Google teams up with Coinbase to make a major move into cryptocurrency payments

Though available only to select customers, this reaffirms faith in the blockchain method of payments.
Ameya Paleja
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Google building in Seattle, USA.


Technology major Google has teamed up with cryptocurrency exchange platform Coinbase as it looks to allow cryptocurrency payments for its cloud services. According to a press release, the two entities will leverage their strengths towards building the next iteration of the internet, dubbed Web3.

Web3 is the vision for the world wide web, where the ownership of platforms is also decentralized. This is expected to happen through the use of blockchain technology, the one that also powers cryptocurrencies and non-fungible tokens (NFTs). Tech leaders such as Elon Musk and Jack Dorsey have been claiming that the advent of this version of the internet is inevitable, and Google's recent move may be a sign of Big Tech companies warming up to the idea.

What Google's partnership with Coinbase entails

In a blog post by its Chief Product Officer, Surojit Chatterjee, Coinbase has provided us a glimpse of what this partnership means. The two companies that were working in very different environments have been collaborating for the past many months and have recognized strengths on both sides that could be useful to the other organization.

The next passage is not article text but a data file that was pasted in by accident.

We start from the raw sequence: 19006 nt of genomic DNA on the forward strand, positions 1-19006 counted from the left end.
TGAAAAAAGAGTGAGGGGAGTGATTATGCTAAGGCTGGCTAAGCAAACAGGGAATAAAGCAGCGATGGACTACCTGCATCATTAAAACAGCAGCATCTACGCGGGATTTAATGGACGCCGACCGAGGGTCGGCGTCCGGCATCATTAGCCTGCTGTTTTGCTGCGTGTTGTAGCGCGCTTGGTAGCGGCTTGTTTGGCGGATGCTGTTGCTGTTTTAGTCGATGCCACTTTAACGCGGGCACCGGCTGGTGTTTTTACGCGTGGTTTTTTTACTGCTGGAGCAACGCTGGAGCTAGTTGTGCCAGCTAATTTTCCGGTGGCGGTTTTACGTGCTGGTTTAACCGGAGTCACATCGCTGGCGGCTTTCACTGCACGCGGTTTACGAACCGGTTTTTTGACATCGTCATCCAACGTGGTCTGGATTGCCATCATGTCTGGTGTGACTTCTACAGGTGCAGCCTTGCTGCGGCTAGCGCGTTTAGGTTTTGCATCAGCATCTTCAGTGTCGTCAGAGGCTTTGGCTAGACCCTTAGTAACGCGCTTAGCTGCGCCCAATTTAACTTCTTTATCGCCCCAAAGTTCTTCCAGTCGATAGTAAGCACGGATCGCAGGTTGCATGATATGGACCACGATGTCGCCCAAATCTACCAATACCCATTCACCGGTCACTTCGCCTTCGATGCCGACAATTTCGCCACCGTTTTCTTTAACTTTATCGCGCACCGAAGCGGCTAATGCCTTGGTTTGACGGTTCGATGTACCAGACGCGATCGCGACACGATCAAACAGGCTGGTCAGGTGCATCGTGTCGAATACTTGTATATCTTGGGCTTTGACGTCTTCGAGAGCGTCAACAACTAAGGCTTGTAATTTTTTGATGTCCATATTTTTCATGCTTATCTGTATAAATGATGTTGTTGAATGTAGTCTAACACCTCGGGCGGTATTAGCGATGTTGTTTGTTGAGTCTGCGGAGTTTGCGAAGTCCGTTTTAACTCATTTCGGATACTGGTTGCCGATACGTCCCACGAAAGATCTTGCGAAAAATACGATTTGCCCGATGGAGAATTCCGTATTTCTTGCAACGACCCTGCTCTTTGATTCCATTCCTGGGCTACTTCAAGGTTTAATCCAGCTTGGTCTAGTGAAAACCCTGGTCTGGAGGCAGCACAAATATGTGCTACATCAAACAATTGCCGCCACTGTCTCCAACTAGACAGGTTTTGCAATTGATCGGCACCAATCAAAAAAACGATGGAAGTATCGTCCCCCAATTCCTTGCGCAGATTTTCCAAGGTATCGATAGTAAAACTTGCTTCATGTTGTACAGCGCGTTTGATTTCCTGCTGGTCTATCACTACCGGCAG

To begin with, starting early next year, Google Cloud will accept payments in certain cryptocurrencies using the Coinbase Commerce platform, which allows merchants anywhere in the world to accept cryptocurrency payments. This service will be rolled out to select users of Google's cloud services that are already involved in the Web3 industry.

Developers in the Web3 space are also in for some good news as Google Cloud will provide access to its blockchain data through BigQuery, powered using Coinbase's Cloud Node service. BigQuery is Google's platform as a service data warehouse that allows users to query big data. The partnership will allow developers to operate Web3-based systems without having to own complex and expensive infrastructure.

Google will also tap into institutional crypto services like secure custody and reporting using Coinbase's platform for institutional clients, called Prime. Coinbase claims it has over 14,500 institutional clients that use its advanced trading platform.

In return, Coinbase will use Google Cloud to build its exchange and data services and process blockchain data at scale. Coinbase customers will also gain machine-learning-driven crypto insights.

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What does it mean for cryptocurrencies at large?

The announcement comes with the cryptocurrency industry has been going through some of its toughest periods. Experts have suggested that after riding the high waves in 2021, the crypto industry could see some really dark days ahead. The most popular cryptocurrency, Bitcoin has struggled to get past US$25,000 since June, and faith in NFTs also seems to be dwindling.

The crypto industry would hope to find more such partnerships in the tech industry, which is also looking to build a new future where cryptocurrencies are as much a means of exchange as conventional money.

Google has been warming up to cryptocurrencies and now shows wallet balances in search results when looking up addresses and also ran a countdown clock when Ethereum recently upgraded to a Proof of Work system.

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